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I have an excel file with many lines of data, but also many blank spaces. The main problem is that I have my regular average for one day's data on top of my weighted average followed by many blank spaces to the next day. So when I pull it out using xlrd I get a very messy array.

I think I know how to get rid of the blank spaces, but my list has some data that no weighted average for that day. So I need to search my list and delete any value that does not have a space after it, then search back through the list and delete all the spaces.

For example I want this:

[754, 753.554, '', '', '', '', '', 653.455, '', '', 258, 235.6464, '' , '', '']

to return:

[753.554, 653.455, 235.6464]

Any advice?

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2 Answers 2

up vote 2 down vote accepted
>>> l = [754, 753.554, '', '', '', '', '', 653.455, '',
         '', 258, 235.6464, '' , '', '']
>>> filter(None, [i for i, j in zip(l, l[1:] + ['']) if j == ''])
[753.554, 653.455, 235.6464]
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This did it!, is there any way I could reverse this to grab the regular average before it? –  TallnGinger Sep 20 '13 at 15:47
    
@TallnGinger Not sure what are you asking? What do you want to reverse and to what? –  Viktor Kerkez Sep 20 '13 at 16:44
    
I think I figured it out, I wanted to grab the regular average instead this time to compare. So I was trying to turn your code around, I was confused, but I think I'm good now filter(None, [i for i, j in zip(row31, row31[1:]) if j != '']) –  TallnGinger Sep 20 '13 at 16:50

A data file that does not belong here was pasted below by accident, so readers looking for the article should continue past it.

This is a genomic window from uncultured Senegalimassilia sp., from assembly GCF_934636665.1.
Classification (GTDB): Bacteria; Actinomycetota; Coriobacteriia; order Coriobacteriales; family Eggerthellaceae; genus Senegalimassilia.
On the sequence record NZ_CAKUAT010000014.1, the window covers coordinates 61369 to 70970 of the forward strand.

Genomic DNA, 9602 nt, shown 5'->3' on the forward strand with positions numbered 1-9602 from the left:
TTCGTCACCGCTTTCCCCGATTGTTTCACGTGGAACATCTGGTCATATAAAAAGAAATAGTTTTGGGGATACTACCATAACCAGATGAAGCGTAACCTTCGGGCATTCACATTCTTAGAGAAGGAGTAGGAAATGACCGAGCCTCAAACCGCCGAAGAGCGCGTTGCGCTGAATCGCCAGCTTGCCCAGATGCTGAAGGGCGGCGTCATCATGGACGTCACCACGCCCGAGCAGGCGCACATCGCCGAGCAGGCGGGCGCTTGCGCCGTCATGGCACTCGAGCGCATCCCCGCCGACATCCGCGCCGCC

@TallnGinger OK, if you say so :) But just beware that zip(row31, row31[1:]) will skip the last element of the list since the second argument to the zip function has one element less than the first. That is why I did l[1:] + ['']. –  Viktor Kerkez Sep 20 '13 at 16:55
    
so to avoid that I'd want filter(None, [i for i, j in zip(row31, row31[1:] + ['']) if j != '']) or should I put it on the `row31'? –  TallnGinger Sep 20 '13 at 17:03

Actually this is enough:

data = filter(None, [754, 753.554, '', '', '', '', '', 653.455, '', '', 258, 235.6464, '' , '', ''])

Assuming that weighted average will be floating numbers:

filter(lambda x: not isinstance(x, int),filter(None, a))

But you can also replace lambda x: not isinstance(x, int) with a function:

def is_not_weight_avg(x):
    # do stuff here
    # if it is w. avg.
    return x 

and then you can write the above line as:

filter(is_weight_avg,filter(None, a)). 

This is a little bit of functional programming in Python. Explanation:

b=range(1,11)

def is_odd(x):
   if x % 2:
      return 0
   else:
      return x
filter(is_odd, b)
>>> [2, 4, 6, 8, 10]
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@ViktorKerkez, you are right, if you understand that 754, is a data point without weighted average after it. –  Oz123 Sep 20 '13 at 14:39

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